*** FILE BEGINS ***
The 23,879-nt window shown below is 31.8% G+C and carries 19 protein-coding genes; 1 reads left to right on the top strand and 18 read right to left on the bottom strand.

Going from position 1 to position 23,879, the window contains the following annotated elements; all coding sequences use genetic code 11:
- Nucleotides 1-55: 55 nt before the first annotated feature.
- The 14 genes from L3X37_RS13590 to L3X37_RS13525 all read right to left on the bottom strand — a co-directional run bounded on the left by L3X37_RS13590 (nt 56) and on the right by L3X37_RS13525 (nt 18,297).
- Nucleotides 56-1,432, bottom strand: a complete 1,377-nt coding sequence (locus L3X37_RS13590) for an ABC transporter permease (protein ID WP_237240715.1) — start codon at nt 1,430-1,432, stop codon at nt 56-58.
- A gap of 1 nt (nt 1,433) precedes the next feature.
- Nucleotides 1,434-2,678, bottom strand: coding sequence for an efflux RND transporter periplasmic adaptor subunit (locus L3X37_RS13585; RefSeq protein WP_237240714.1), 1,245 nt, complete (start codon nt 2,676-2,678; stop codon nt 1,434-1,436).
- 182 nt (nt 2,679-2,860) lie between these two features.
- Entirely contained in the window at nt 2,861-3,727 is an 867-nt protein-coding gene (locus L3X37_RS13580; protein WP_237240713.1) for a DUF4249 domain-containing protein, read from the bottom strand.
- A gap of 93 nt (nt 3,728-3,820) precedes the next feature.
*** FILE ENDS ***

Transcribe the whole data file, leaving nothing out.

The 23,879-nt window shown below is 31.8% G+C and carries 19 protein-coding genes; 1 reads left to right on the top strand and 18 read right to left on the bottom strand.

Going from position 1 to position 23,879, the window contains the following annotated elements; all coding sequences use genetic code 11:
- Nucleotides 1-55: 55 nt before the first annotated feature.
- The 14 genes from L3X37_RS13590 to L3X37_RS13525 all read right to left on the bottom strand — a co-directional run bounded on the left by L3X37_RS13590 (nt 56) and on the right by L3X37_RS13525 (nt 18,297).
- Nucleotides 56-1,432, bottom strand: a complete 1,377-nt coding sequence (locus L3X37_RS13590) for an ABC transporter permease (protein ID WP_237240715.1) — start codon at nt 1,430-1,432, stop codon at nt 56-58.
- A gap of 1 nt (nt 1,433) precedes the next feature.
- Nucleotides 1,434-2,678, bottom strand: coding sequence for an efflux RND transporter periplasmic adaptor subunit (locus L3X37_RS13585; RefSeq protein WP_237240714.1), 1,245 nt, complete (start codon nt 2,676-2,678; stop codon nt 1,434-1,436).
- 182 nt (nt 2,679-2,860) lie between these two features.
- Entirely contained in the window at nt 2,861-3,727 is an 867-nt protein-coding gene (locus L3X37_RS13580; protein WP_237240713.1) for a DUF4249 domain-containing protein, read from the bottom strand.
- A gap of 93 nt (nt 3,728-3,820) precedes the next feature.